To the Reader.—This statement was prepared in March, shortly after the debate in the Senate, but was withheld at that time from unwillingness to take part in the controversy, while able friends regarded the question of principle involved as above every personal issue. Yielding at last to various pressure, Mr. Sumner concluded to present it at the recent called session of the Senate, but the Treaty with Great Britain and the case of the newspaper correspondents were so engrossing as to leave no time for anything else. Washington, June, 1871. Mr. Sumner—While I was under trial before the Senate, on articles of impeachment presented by the Senator from Wisconsin (Mr. Howe), I forbore taking any part in the debate, even in reply to allegations, asserted to be of decisive importance, touching my relations with the  President and Secretary of State. All this was trivial enough; but numerous appeals to me, from opposite parts of the country, show that good people have been diverted by these allegations from the question of principle involved. Without intending in any way to revive the heats of that debate, I am induced to make a plain statement of facts, so that the precise character of those relations shall be known. I do this with unspeakable reluctance, but in the discharge of a public duty where the claims of patriotism are above even those of self-defence. The Senate and the country have an interest in knowing the truth of this matter, and so also has the Republican party, which cannot be indifferent to pretensions in its name; nor will anything but the completest frankness be proper for the occasion. In overcoming this reluctance I am aided by Senators who are determined to make me speak. The Senator from Wisconsin (Mr. Howe), who appears as prosecuting officer, after alleging these personal relations as the gravamen of accusation against me—making the issue pointedly on this floor, and actually challenging reply—not content with the opportunity of this Chamber, hurried to the public press, where he repeated the accusation, and now circulates it, as I am told, under his frank, crediting it in formal terms to the liberal paper in which it appeared, but without allusion to the editorial refutation which accompanied it. On still another occasion, appearing still as prosecuting officer, the same Senator volunteered out of his own invention to denounce me as leaving the Republican party; and this he did, with infinite personality of language and manner, in the very face of my speech—to which he was replying—where, in positive words, I declare that I speak ‘for the sake of the Republican party,’ which I hope to save from responsibility for wrongful acts, and then, in other words, making the whole assumption of the Senator an impossibility, I announce, that in speaking for the Republican party it is ‘because from the beginning I have been the faithful servant of that party, and aspire to see it strong and triumphant.’ In the face of this declared aspiration, in harmony with my whole life, the Senator delivered his attack, and, assuming to be nothing less than Pope, launched against me his bull of excommunication. Then, again playing Pope, he took back his thunder, with the apology that others thought so; and this alleged understanding of others, he did not hesitate to set above my positive and contemporaneous language, that I aspired to see the Republican party strong and triumphant. Then came the Senator from Ohio (Mr.  Sherman), who, taking up his vacation pen, added to the articles of impeachment, by a supplementary allegation, adopted by the Senator under a misapprehension of facts. Here was another challenge. During all this time I have been silent. Senators have spoken, and then rushed into print; but I have said nothing. They have had their own way with regard to me. It is they who leave me no alternative. It is alleged that I have no personal relations with the President. Here the answer is easy. I have precisely the relations which he has chosen. On reaching Washington in December last, I was assured from various quarters that the White House was angry with me, and soon afterward the public journals reported the President as saying to a Senator that if he were not President, he ‘would call me to account.’ What he meant I never understood, nor would I attribute to him more than he meant; but that he used the language reported I have no doubt, from information independent of the newspapers. I repeat that on this point I have no doubt. The same newspapers reported also, that a member of the President's household, enjoying his peculiar confidence, taking great part in the Santo Domingo scheme, had menaced me with personal violence. I could not believe the story except on positive, unequivocal testimony. That the menace was made on the condition of his not being an army officer, I do not doubt. The member of the household when interrogated by my excellent colleague (Mr. Wilson) positively denied the menace, but I am assured, on authority above question, that he has since acknowledged it, while the President still retains him in service, and sends him to this Chamber. During this last session, I have opposed the Presidential policy on an important question; but always without one word touching motives, or one suggestion of corruption on his part, although I never doubted that there were actors in the business who could claim no such immunity. It now appears that Fabens, who came here as plenipotentiary to press the scheme, has concessions to such amount that the diplomatist is lost in the speculator. I always insisted that the President was no party to any such transaction. I should do injustice to my own feelings if I did not here declare my regret that I could not agree with the President. I tried to think as he did, but I could not. I listened to the arguments on his side; but in vain. The adverse considerations multiplied with time and reflection. To those who know the motives of my life, it is superfluous for me to add that I sought simply the good of my country  and Humanity, including especially the good of the African race, to which our country owes so much. Already there was anger at the White House when the scheme to buy and annex half an island in the Caribbean Sea was pressed upon the Senate in legislative session, under the guise of appointing a Commission, and it became my duty to expose it. Here I was constrained to show how, at very large expense, the usurper Baez was maintained in power by the Navy of the United States, to enable him to sell his country, while at the same time the independence of the Black Republic was menaced, all of which was in violation of International Law, and of the Constitution of the United States, which reserves to Congress the power ‘to declare war.’ What I said was in open debate, where the record will speak for me. I hand it over to the most careful scrutiny, knowing that the President can take no just exception to it, unless he insists upon limiting proper debate, and boldly denies the right of a Senator to express himself freely on great acts of wrong. Nor will any Republican Senator admit that the President can impose his own sole will upon the Republican party. Our party is in itself a Republic with universal suffrage, and until a measure is adopted by the party, no Republican President can make it a party test. Much as I am pained in making this statement with regard to the President, infinitely more painful to me is what I must present with regard to the Secretary of State. Here again I remark that I am driven to this explanation. His strange and unnatural conduct toward me, and his prompting of Senators, who, one after another, have set up my alleged relations with him as ground of complaint, make it necessary for me to proceed. We were sworn as Senators on the same day, as far back as 1851, and from that distant time were friends, until the Santo Domingo business intervened. Nothing could exceed our kindly relations in the past. On the evening of the inauguration of Gen. Grant as President, he was at my house with Mr. Motley in friendly communion, and all uniting in aspirations for the new Administration. Little did Mr. Motley or myself imagine in that social hour that one of our little circle was so soon to turn upon us both. Shortly afterward Mr. Fish became Secretary of State, and began his responsible duties by appealing to me for help. I need not say  that I had pleasure in responding to his call, and that I did what I could most sincerely and conscientiously to aid him. Of much, from his arrival down to his alienation on the Santo Domingo business, I possess the written record. For some time he showed a sympathy with the scheme almost as little as my own. But as the President grew in earnestness the Secretary yielded, until tardily he became its attorney. Repeatedly he came to my house, pleading for the scheme. Again and again he urged it; sometimes at my house and sometimes at his own. I was astonished that he could do so, and expressed my astonishment with the frankness of old friendship. For apology, he announced that he was the President's friend, and took office as such. ‘But,’ said I, ‘you should resign rather than do this thing.’ This I could not refrain from remarking on discovery from dispatches in the State Department that the usurper Baez was maintained in power by our navy. This plain act of wrong required instant redress; but the Secretary astonished me again by his insensibility to my appeal for justice. He maintained the President, as the President maintained Baez. I confess that I was troubled. At last, some time in June, 1870, a few weeks before the Santo Domingo treaty was finally rejected by the Senate, the Secretary came to my house about 9 o'clock in the evening and remained till after the clock struck midnight, the whole protracted visit being occupied in earnest and reiterated appeal that I should cease my opposition to the Presidential scheme; and here he urged that the election which made Gen. Grant President had been carried by him and not by the Republican party, so that his desires were entitled to especial attention. In his pressure on me he complained that I had opposed other projects of the President. In reply to my inquiry he named the repeal of the Tenure-of-Office Act, and the nomination of Mr. Jones as Minister to Brussels, both of which the President had much at heart, and he concluded with the Santo Domingo treaty. I assured the Secretary firmly and simply that, seeing the latter as I did with all its surroundings, my duty was plain, and that I must continue to oppose it so long as it appeared to me wrong. He was not satisfied, and renewed his pressure in various forms, returning to the point again and again with persevering assiduity, that would not be arrested, when at last, finding me inflexible, he changed his appeal, saying, ‘Why not go to London? 1 offer you the English mission. It is yours.’ Of his authority from the President I know nothing. I speak only of what he said. My astonishment was  heightened by indignation at this too palpable attempt to take me from my post of duty; but I suppressed the feeling which rose to the lips, and, reflecting that he was an old friend and in my own house, answered gently, ‘We have a Minister there who cannot be bettered.’ Thus already did the mission to London begin to pivot on Santo Domingo. I make this revelation only because it is important to a correct understanding of the case, and because the conversation from beginning to end was official in character, relating exclusively to public business, without suggestion or allusion of a personal nature, and absolutely without the slightest word on my part leading in the most remote degree to any such overture, which was unexpected as undesired. The offer of the Secretary was in no respect a compliment or kindness, but in the strict line of his endeavor to silence my opposition to the Santo Domingo scheme, as is too apparent from the facts, while it was plain, positive, and unequivocal, making its object and import beyond question. Had it been merely an inquiry, it were bad enough under the circumstances, but it was direct and complete as by a plenipotentiary. Shortly afterward, being the day immediately following the rejection of the Santo Domingo Treaty, Mr. Motley was summarily removed, according to present pretence, for an offending not only trivial and formal, but condoned by time, being a year old—very much as Sir Walter Raleigh, after being released from the Tower to conduct a distant expedition as admiral of the fleet, was at his return beheaded on a judgment of fifteen years standing. The Secretary in conversation and in correspondence with me undertook to explain the removal, insisting for a long time that he was ‘the friend of Mr. Motley;’ but he always made the matter worse, while the heats of Santo Domingo entered into the discussion. At last, in January, 1871, a formal paper justifying the removal and signed by the Secretary was laid before the Senate. Glancing at this document I found, to my surprise, that its most salient characteristic was constant vindictiveness toward Mr. Motley, with effort to wound his feelings, and this was signed by one who had sat with him at my house in friendly communion and common aspiration on the evening of the inauguration of Gen. Grant, and had so often insisted that he was ‘the friend of Mr. Motley;’ while, as if it was not enough to insult one Massachusetts citizen in the public service, the same document,  after a succession of flings and sneers, makes a kindred assault on me; and this is signed by one who so constantly called me ‘friend,’ and asked me for help. The Senator from Missouri (Mr. Schurz) has already directed attention to this assault, and has expressed his judgment upon it, confessing that he ‘should not have failed to feel the in suit,’ and then exclaiming with just indignation, ‘when such things are launched against any member of this body, it becomes the American Senate to stand by him and not to attempt to disgrace and degrade him because he shows the sensitiveness of a gentleman.’ （Congressional Globe Debate, of March 10, 1871.) It is easy to see how this Senator regarded the conduct of the Secretary. Nor is its true character open to doubt, especially when we consider the context, and how this full-blown personality naturally flowered out of the whole document. Mr. Motley, in his valedictory to the State Department, had alluded to the rumor that he was removed on account of my opposition to the Santo Domingo Treaty. The document signed by the Secretary, while mingling most offensive terms with regard to his ‘friend’ in London, thus turns upon his ‘friend’ in Washington:Thus—he being dead yet Speaketh.  From The Boston Globe we extract:—The eulogy of the President here is at least singular, when it is considered that every dispatch of the Secretary of State is by order of the President; but it is evident that the writer of this dispatch had made up his mind to set all rule at defiance. If beyond paying court to the President, even at the expense of making him praise himself, the concluding sentence of this elaborate passage, so full of gall from beginning to end, had any object, if it were anything but a mountain of words, it was an open attempt to make an official document the vehicle of personal insult to me, and this personal insult was signed ‘Hamilton Fish.’ As I became aware of it, and found also that it was regarded by others in tile same light, I was distressed and perplexed. I could not comprehend it. I knew not why the Secretary should step so far out of his way, in a manner absolutely without precedent, to treat me with ostentatious indignity, especially when I thought that for years I had been his friend, that I had never spoken of him except with kindness, and that constantly since assuming his present duties he had turned to me for help. This was more incomprehensible when I considered how utterly groundless were all his imputations. I have lived in vain if such an attempt on me can fail to rebound on its author. Not lightly would I judge an ancient friend. For a time I said nothing to anybody of the outrage, hoping that perhaps the Secretary would open his eyes to the true character of the document he had signed, and volunteer some friendly explanation. Meanwhile a proposition to resume negotiations was received from England, and the Secretary, it seems, desired to confer with me on the subject; but there was evident consciousness on his part that he had done wrong, for, instead of coming to me at once, he sent for Mr. Patterson of the Senate, and telling him that he wished to confer with me, added that he did not know precisely what were his relations with me, and how I should receive him. Within a brief fortnight I had been in conference with him at the State Department and had dined at his house, beside about the same time making a call there. Yet he was in doubt about his relations with me. Plainly because since the conference, the dinner, and the  call, the document signed by him had been communicated to the Senate, and the conscience-struck Secretary did not know how I should take it. Mr. Patterson asked me what he should report. I replied, that should the Secretary come to my house he would be received as an old friend, and that at any time I should be at his service for consultation on public business, but that I could not conceal my deep sense of personal wrong received from him absolutely without reason or excuse. That this message was communicated by Mr. Patterson I cannot doubt, for the Secretary came to my house and there was a free conference. How frankly I spoke on public questions without one word on other things, the Secretary knows. He will remember if any inquiry, remark, or allusion escaped from me except in reference to public business. The interview was of business and nothing else. On careful reflection, it seemed to me plain, that, while meeting the Secretary officially, it would not be consistent with self-respect for me to continue personal relations with one who had put his name to a document, which, after protracted fury toward another, contained a studied insult to me, where the fury is intensified rather than tempered by too obvious premeditation. Public business must not suffer; but, in such a case, personal relations naturally cease; and this rule I have followed since. Is there any Senator who would have done less? Are there not many who would have done more? I am at a loss to understand how the Secretary could expect anything beyond those official relations which I declared my readiness at all times to maintain, and which, even after his assault on me, he was willing to seek at my own house. To expect more shows on his part grievous insensibility to the thing he had done. Whatever one signs he makes his own, and the Secretary, when he signed this document, adopted a libel upon his friend, and when he communicated it to the Senate he published the libel. Nothing like it can be shown in the history of our Government. It stands alone. The Secretary is alone. Like Jean Paul in German literature, his just title will be ‘the only one.’ For years I have known Secretaries of State, and often differed from them, but never before did I receive from one anything but kindness. Never before did a Secretary of State sign a document libelling an associate in the public service, and publish it to the world. Never before did a Secretary of State so entirely set at defiance every sentiment of friendship. It is impossible to explain this strange aberration except from the disturbing influences of Santo Domingo. But whatever its origin, its true character is beyond question.  As nothing like this State paper can be shown in the history of our Government, so also nothing like it can be shown in the history of other governments. Not an instance can be named in any country where a personage in corresponding official position has done such a thing. The American Secretary is alone, not only in his own country, but in all countries; ‘none but himself can be his parallel.’ Seneca, in the Hercules Furens, has pictured him: Mr. Motley to make place for a successor,’ when, in point of fact, some time before his lordship's illness, even the Secretary had invited me to go to London as Mr. Motley's successor—thus showing that the explanation of Lord Clarendon's death was an after-thought when it became important to divert attention from the obvious dependence of the removal upon the defeat of the Santo Domingo treaty. A kindred inconsistency arrested the attention of The London Times in its article of January 24, 1871, on the document signed by the Secretary. Here, according to this journal, the document supplied the means of correction, since it set forth that on the 25th June, two days before Lord Clarendon's death, Mr. Motley's coming removal was announced in a London journal. After stating the alleged dependence of the removal upon the death of Lord Clarendon, the journal, holding the scales, remarks, ‘And yet there is at least one circumstance appearing, strange to say, in Mr. Fish's own dispatch, which is not quite consistent with the explanation he sets up of Mr. Motley's recall.’ Then, after quoting from the document, and mentioning that its own correspondent at Philadelphia did, on the 25th June, ‘send us a message that Mr. Motley was about to be withdrawn,’ the journal mildly concludes that ‘as this was two days before Lord Clarendon's death, which was unforeseen here, and  could not have been expected in the States, it is difficult to connect the resolution to supersede the late American Minister with the change at our Foreign Office.’ The difficulty of The Times is increased by the earlier incident with regard to myself. Not content with making the removal depend upon the death of Lord Clarendon when it was heralded abroad, not only before the death of this minister had occurred, but while it was yet unforeseen, the document seeks to antedate the defeat of the Santo Domingo treaty, so as to interpose ‘weeks and months’ between the latter event and the removal. The language is explicit. ‘The treaty,’ says the document, ‘was admitted to be practically dead, and was only wanting the formal action of the Senate for weeks and months before the decease of the illustrious statesman of Great Britain.’ Weeks and months. And yet during the last month, when the treaty ‘was admitted to be practically dead,’ the Secretary who signed the document passed three hours at my house, pleading with me to withdraw my opposition, and finally wound up by the tender to me of the English mission, with no other apparent object than simply to get me out of the way. Then again we have the positive allegation that the President embraced an opportunity ‘to prevent any further misapprehension of his views through Mr. Motley by taking from him the right to discuss further the Alabama claims,’ whereas the Secretary, in a letter to me at Boston, dated at Washington, Oct. 9th, 1869, informs me that the discussion of the question was withdrawn from London, ‘because [the italics are the Secretary's] we think that when renewed it can be carried on here, with a better prospect of settlement, than where the late attempt at a convention which resulted so disastrously and was conducted so strangely was had;’ and what the Secretary thus wrote he repeated in conversation when we met, carefully making the transfer to Washington depend upon our advantage here, from the presence of the Senate—thus showing that the pretext put forth to wound Mr. Motley was an afterthought. Still further, the document signed by the Secretary alleges, by way of excuse for removing Mr. Motley, ‘the important public consideration of having a representative in sympathy with the President's views,’ whereas, when the Secretary tendered the mission to me, no allusion was made to ‘sympathy with the President's views,’ while Mr. Motley, it appears, was charged with agreeing too much with me—all of which  shows how little this matter had to do with the removal, and how much the Santo Domingo business at the time was above any question of conformity on other things. In the amiable passage already quoted there is a parenthesis which breathes the prevailing spirit. By way of aspersion on Mr. Motley and myself, the country is informed that he was indebted for his nomination to ‘influence and urgency’ on my part. Of the influence I know nothing; but I deny positively any ‘urgency.’ I spoke with the President on this subject once casually, on the stairs of the Executive mansion, and then again in a formal interview. And here, since the effort of the Secretary, I shall frankly state what I said and how it was introduced. I began by remarking that, with the permission of the President, I should venture to suggest the expediency of continuing Mr. Marsh in Italy, Mr. Morris at Constantinople, and Mr. Bancroft at Berlin, as all these exerted a peculiar influence and did honor to our country. To this list I proposed to add Dr. Howe of Greece, believing that he, too, would do honor to our country, and also Mr. Motley in London, who, I suggested, would have an influence there beyond his official position. The President said that nobody should be sent to London who was not ‘right’ on the claims question, and he kindly explained to me what he meant by ‘right.’ From this time I had no conversation with him about Mr. Motley, until after the latter had left for his post, when the President volunteered to express his great satisfaction in the appointment. Such was the extent of my ‘urgency;’ nor was I much in advance of the Secretary at that time, for he showed me what was called the ‘brief’ at the State Department for the English mission, with Mr. Motley's name at the head of the list. Other allusions to myself would be cheerfully forgotten if they were not made the pretext to assail Mr. Motley, who is held to severe account for supposed dependence on me. If this were crime, not the Minister but the Secretary should suffer, for it is the Secretary and not the Minister who appealed to me constantly for help, often desiring me to think for him, and more than once to hold the pen for him. But forgetting his own relations with me, the Secretary turns upon Mr. Motley, who never asked me to think for him or to hold the pen for him. Other things the Secretary also forgot. He forgot that the blow he dealt, whether at Mr. Motley or myself, rudely tore the veil from the past, so far as its testimony might be needed in elucidation of the truth;  that the document he signed was a challenge and provocation to meet him on the facts, without reserve or concealment; that the wantonness of assault on Mr. Motley was so closely associated with that on me, that any explanation that I might make must be a defence of him; that even if duty to the Senate and myself did not require this explanation, there are other duties not to be disregarded, among which is duty to the absent, who cannot be permitted to suffer unjustly—duty to a much-injured citizen of Massachusetts, who may properly look to a Senator of his State for protection against official wrong—duty also to a public servant insulted beyond precedent, who besides writing and speaking most effectively for the Republican party and for this Administration, has added to the renown of our country by unsurpassed success in literature, commending him to the gratitude and good will of all. These things the Secretary strangely forgot when he dealt a blow which tore the vail. The crime of the Minister was dependence on me. So says the State paper. A simple narrative will show who is the criminal. My early relations with the Secretary have already appeared, and how he began by asking me for help, practising constantly on this appeal. A few details will be enough. At once on his arrival to assume his new duties he asked my counsel about appointing Mr. Bancroft Davis Assistant Secretary of State, and I advised the appointment, without sufficient knowledge I am inclined to believe now. Then followed the questions with Spain growing out of Cuba, which were the subject of constant conference, where he sought me repeatedly and kindly listened to my opinions. Then came the instructions for the English mission known as the dispatch of May 16, 1869. At each stage of these instructions I was in the counsels of the Secretary. Following my suggestion he authorized me to invite Mr. Motley in his name to prepare the ‘memoir’ or essay on our claims, which, notwithstanding its entirely confidential character, he drags before the world, for the purpose of assault, in a manner clearly unjustifiable. Then, as the dispatch was preparing, he asked my help especially in that part relating to the concession of belligerent rights. I have here the first draft of this important passage in pencil and in my own handwriting, varying in no essential respect from that adopted. Here will be found the distinction on which I have always insisted, that while other Powers conceded belligerent rights to our rebels, it was in England only that the concession was supplemented by acts causing direct damage to the United  States. Not long afterward, in August. 1869, when the British storm had subsided, I advised that the discussion should be renewed by an elaborate communication, setting forth our case in length and breadth, but without any estimate of damages, throwing upon England the opportunity, if not the duty, of making some practical proposition. Adopting this recommendation, the Secretary invited me to write the dispatch. I thought it better that it should be done by another, and I named for this purpose an accomplished gentleman, whom I knew to be familiar with the question, and he wrote the dispatch. This paper, bearing date Sept. 25, 1869, is unquestionably the ablest in the history of the present Administration, unless we except the last dispatch of Mr. Motley. In a letter dated at Washington, Oct. 15, 1869, and addressed to me at Boston, the Secretary describes this paper in the following terms: ‘The dispatch to Motley (which I learn by a telegram from him has been received) is a calm, full review of our entire case, making no demand, no valuation of damages, but I believe covering all the ground and all the points that have been made on our side. I hope that it will meet your views. I think it will. It leaves the question with Great Britain to determine when any negotiations are to be renewed.’ The Secretary was right in his description. It was ‘a full review of our whole case;’ ‘covering all the ground and all the points;’ and it did meet my views, as the Secretary thought it would, specially where it arraigned so strongly that fatal concession of belligerent rights on the ocean, which in any faithful presentment of the national cause, will always be the first stage of evidence, since without this precipitate and voluntary act, the common law of England was a positive protection against the equipment of a corsair ship, or even the supply of a blockade runner for unacknowledged rebels. The conformity of this dispatch with my views was recognized by others besides the Secretary. It is well known that Lord Clarendon did not hesitate in familiar conversation to speak of it as ‘Mr. Sumner's speech over again;’ while another English personage said that ‘it out-Sumnered Sumner.’ And yet with his name signed to this dispatch, written at my suggestion, and in entire conformity with my views, as admitted by him and recognized by the English Government, the Secretary taunts Mr. Motley for supposed harmony with me on this very question. This taunt is still more unnatural when it is known that this dispatch is in similar conformity with the ‘memoir’ of Mr. Motley, and was evidently written with knowledge  of that admirable document, where the case of our country is stated with perfect mastery. But the story does not end here. On the communication of this dispatch to the British Government, Mr. Thornton was instructed to ascertain what would be accepted by our Government, when the Secretary, under date of Washington, Nov. 6, 1869, reported to me this application, and then, after expressing unwillingness to act on it until he ‘could have an opportunity of consulting’ me, he wrote, ‘When will you be here? Will you either note what you think will be sufficient to meet the views of the Senate and of the country, or will you formulate such proposition?’ After this responsible commission, the letter winds up with the earnest request: ‘Let me hear from you as soon as you can (the italics are the Secretary's), and I should like to confer with you at the earliest convenient time.’ On my arrival at Washington the Secretary came to my house at once, and we conferred freely. Santo Domingo had not yet sent its shadow into his soul. It is easily seen that here was constant and reiterated appeal to me, especially on our negotiations with England, and yet in the face of this testimony, where he is the unimpeachable witness, the Secretary is pleased to make Mr. Motley's supposed relations with me the occasion of insult to him, while, as if this were not enough, he crowns his work with personal assault on me—all of which, whether as regards Mr. Motley or me, is beyond comprehension. How little Mr. Motley merited anything but respect and courtesy from the Secretary, is attested by all who know his eminent position in London, and the service he rendered to his country. Already the London press, usually slow to praise Americans when strenuous for their country, has furnished its voluntary testimony. The Daily News of August 16, 1870, spoke of the insulted Minister in these terms:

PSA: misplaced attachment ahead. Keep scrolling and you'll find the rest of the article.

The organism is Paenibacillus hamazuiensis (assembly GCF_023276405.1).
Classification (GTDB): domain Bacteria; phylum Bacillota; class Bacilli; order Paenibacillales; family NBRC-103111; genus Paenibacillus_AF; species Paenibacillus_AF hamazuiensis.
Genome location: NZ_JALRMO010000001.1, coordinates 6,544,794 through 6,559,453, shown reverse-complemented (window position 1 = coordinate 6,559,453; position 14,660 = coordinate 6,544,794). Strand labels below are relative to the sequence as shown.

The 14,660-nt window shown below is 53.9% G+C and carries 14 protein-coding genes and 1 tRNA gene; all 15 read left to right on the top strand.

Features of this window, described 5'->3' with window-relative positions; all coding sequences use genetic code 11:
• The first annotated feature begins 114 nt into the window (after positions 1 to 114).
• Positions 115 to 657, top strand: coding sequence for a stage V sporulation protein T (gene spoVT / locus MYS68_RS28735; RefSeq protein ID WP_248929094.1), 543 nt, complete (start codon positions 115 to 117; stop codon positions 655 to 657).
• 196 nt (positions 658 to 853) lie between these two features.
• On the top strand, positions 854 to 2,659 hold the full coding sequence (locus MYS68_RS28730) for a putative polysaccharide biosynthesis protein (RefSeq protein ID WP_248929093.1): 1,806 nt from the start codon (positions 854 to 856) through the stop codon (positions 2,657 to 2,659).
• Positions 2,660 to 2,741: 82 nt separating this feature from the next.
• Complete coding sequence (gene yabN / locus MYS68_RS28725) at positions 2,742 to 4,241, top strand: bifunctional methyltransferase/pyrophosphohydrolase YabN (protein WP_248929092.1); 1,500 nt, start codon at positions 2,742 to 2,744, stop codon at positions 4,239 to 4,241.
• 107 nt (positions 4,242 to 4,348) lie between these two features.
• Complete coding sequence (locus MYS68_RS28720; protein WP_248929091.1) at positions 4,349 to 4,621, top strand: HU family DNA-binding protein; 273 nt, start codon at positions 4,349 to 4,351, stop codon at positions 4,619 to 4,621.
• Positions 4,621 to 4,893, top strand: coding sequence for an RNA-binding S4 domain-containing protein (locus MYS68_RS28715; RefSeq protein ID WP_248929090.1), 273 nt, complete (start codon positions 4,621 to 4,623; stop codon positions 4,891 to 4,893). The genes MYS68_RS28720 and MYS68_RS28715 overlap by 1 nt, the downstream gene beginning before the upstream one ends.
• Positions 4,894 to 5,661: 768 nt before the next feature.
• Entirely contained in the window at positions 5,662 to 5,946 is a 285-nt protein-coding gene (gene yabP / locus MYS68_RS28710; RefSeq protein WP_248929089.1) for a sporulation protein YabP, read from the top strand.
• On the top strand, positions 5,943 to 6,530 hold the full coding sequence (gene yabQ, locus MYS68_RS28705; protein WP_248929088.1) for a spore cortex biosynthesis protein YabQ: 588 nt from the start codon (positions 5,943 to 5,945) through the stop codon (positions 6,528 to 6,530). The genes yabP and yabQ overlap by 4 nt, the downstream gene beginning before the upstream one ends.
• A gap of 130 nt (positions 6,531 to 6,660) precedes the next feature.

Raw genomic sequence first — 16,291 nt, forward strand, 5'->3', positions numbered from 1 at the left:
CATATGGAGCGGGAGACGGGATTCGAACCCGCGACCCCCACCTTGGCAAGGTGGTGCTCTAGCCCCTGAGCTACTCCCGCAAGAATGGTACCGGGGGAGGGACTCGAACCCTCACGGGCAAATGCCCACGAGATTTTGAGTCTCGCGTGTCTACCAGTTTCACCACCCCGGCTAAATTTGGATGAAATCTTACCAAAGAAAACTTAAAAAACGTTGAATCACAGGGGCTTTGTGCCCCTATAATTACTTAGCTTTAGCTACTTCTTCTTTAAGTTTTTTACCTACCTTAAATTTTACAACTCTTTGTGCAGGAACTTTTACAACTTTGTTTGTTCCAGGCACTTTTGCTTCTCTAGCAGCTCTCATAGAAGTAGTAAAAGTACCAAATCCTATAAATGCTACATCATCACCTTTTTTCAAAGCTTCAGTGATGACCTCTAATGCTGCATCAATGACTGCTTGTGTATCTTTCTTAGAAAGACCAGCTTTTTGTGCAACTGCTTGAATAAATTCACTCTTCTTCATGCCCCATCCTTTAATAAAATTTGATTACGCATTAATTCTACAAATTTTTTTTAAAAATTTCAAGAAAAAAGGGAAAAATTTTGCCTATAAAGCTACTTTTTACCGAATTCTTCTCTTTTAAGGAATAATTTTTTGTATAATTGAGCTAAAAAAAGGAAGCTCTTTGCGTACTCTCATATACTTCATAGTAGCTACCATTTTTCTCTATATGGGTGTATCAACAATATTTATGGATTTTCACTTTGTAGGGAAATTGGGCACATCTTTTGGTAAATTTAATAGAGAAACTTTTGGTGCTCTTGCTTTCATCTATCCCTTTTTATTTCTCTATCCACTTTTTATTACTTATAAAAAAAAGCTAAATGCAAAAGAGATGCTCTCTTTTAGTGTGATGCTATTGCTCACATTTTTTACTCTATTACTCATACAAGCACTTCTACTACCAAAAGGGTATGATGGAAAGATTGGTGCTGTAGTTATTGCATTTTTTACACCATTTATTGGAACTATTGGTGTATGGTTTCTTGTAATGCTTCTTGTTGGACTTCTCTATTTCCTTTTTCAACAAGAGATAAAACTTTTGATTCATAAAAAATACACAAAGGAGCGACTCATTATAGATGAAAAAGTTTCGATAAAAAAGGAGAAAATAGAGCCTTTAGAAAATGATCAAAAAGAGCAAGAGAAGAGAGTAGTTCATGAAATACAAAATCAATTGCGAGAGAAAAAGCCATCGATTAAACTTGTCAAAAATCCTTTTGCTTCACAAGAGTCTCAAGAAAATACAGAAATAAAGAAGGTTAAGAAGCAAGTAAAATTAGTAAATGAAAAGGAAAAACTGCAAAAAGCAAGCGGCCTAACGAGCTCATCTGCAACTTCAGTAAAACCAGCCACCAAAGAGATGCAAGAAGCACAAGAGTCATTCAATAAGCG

It remains only to notice Mr. Motley's adoption of a rumor, which had its origin in this city in a source bitterly, personally, and vindictively hostile to the President.Mr. Motley says it has been rumored that he was ‘removed from the post of Minister to England’ on account of the opposition made by an ‘eminent Senator who honors me (him) with his friendship’ to the Santo Domingo Treaty. Men are apt to attribute the causes of their own failures or their own misfortunes to others than themselves, and to claim association or seek a partnership with real or imaginary greatness with which to divide their sorrows or their mistakes. There can be no question as to the identity of the eminent Senator at whose door Mr. Motley is willing to deposit the cause of his removal. But he is entirely mistaken in seeking a vicarious cause of his loss in confidence and favor, and it is unworthy of Mr. Motley's real merit and ability, and injustice to the venerable Senator alluded to (to whose influence and urgency he was originally indebted for his nomination), to attribute to him any share in the cause of his removal. Mr. Motley must know, or if he does not know it he stands alone in his ignorance of the fact, that many Senators opposed the Santo Domingo Treaty openly, generously, and with as much efficiency as did the distinguished Senator to whom he refers, and have nevertheless continued to enjoy the undiminished confidence and the friendship of the President, than whom no man living is more tolerant of honest and manly differences of opinion, is more single or sincere in his desire for the  public welfare, is more disinterested or regardless of what concerns himself, is more frank and confiding in his own dealings, is more sensitive to a betrayal of confidence, or would look with more scorn and contempt upon one who uses the words and assurances of friendship to cover a secret and determined purpose of hostility.Senate Executive Document No. 11, pp. 36, 37, XLIst Congress. Third Session.We are violating no confidence in saying that all the hopes of Mr. Motley's official residence in England have been amply fulfilled, and that the announcement of his unexpected and unexplained recall was received with extreme astonishment and unfeigned regret. The vacancy he leaves cannot possibly be filled by a Minister more sensitive to the honor of his Government, more attentive to the interests of his country, and more capable of uniting the most rigorous performance of his public duties with the high-bred courtesy and conciliatory tact and temper that  make those duties easy and successful. Mr. Motley's successor will find his mission wonderfully facilitated by the firmness and discretion that have presided over the conduct of American affairs in this country during too brief a term, too suddenly and unaccountably concluded.The London press had not the key to this extraordinary transaction. It knew not the potency of the Santo Domingo spell; nor its strange influence over the Secretary, even breeding insensibility to instinctive amenities, and awakening peculiar unfriendliness to Mr. Motley, so amply certified afterward in an official document under his own hand—all of which burst forth with more than the tropical luxuriance of the much-coveted island. I cannot disguise the sorrow with which I offer this explanation. In self-defence, and for the sake of truth, do I now speak. I have cultivated forbearance, and hoped from the bottom of my heart that I might do so to the end. But beyond the call of the public press has been the defiant challenge of Senators, and also the consideration sometimes presented by friends, that my silence might be misinterpreted. Tardily and most reluctantly I make this record, believing it more a duty to the Senate than to myself, but a plain duty to be performed in all simplicity without reserve. Having nothing to conceal, and willing always to be judged by the truth, I court the fullest inquiry, and shrink from no conclusion founded on an accurate knowledge of the case. If this narration enables any one to see in clearer light the injustice done to Mr. Motley, then have I performed a further duty too long postponed; nor will it be doubted by any honest nature, that since the assault of the Secretary, he was entitled to that vindication which is found in a statement of facts within my own knowledge. Anything short of this would be a license to the Secretary in his new style of State paper, which, for the sake of the public service and of good-will among men, must be required to stand alone, in the isolation which becomes its abnormal character. Plainly without precedent in the past, it must be without chance of repetition in the future. Here I stop. My present duty is performed when I set forth the simple facts, exhibiting those personal relations which have been drawn in question, without touching the questions of principle behind.
The following letter from Vice-President Wilson, written while he was Senator, is interesting as corroborating the statements in Sumner's suppressed speech. This letter was written only eight days after the death of Lord Clarendon, the event which, according to Secretary Fish, fixed the time for Motley's removal. The letter was written ‘after much reflection.’ The report of the contemplated removal must have gained circulation and credit more than a week before the date of the letter to have enabled Wilson to give much attention to it.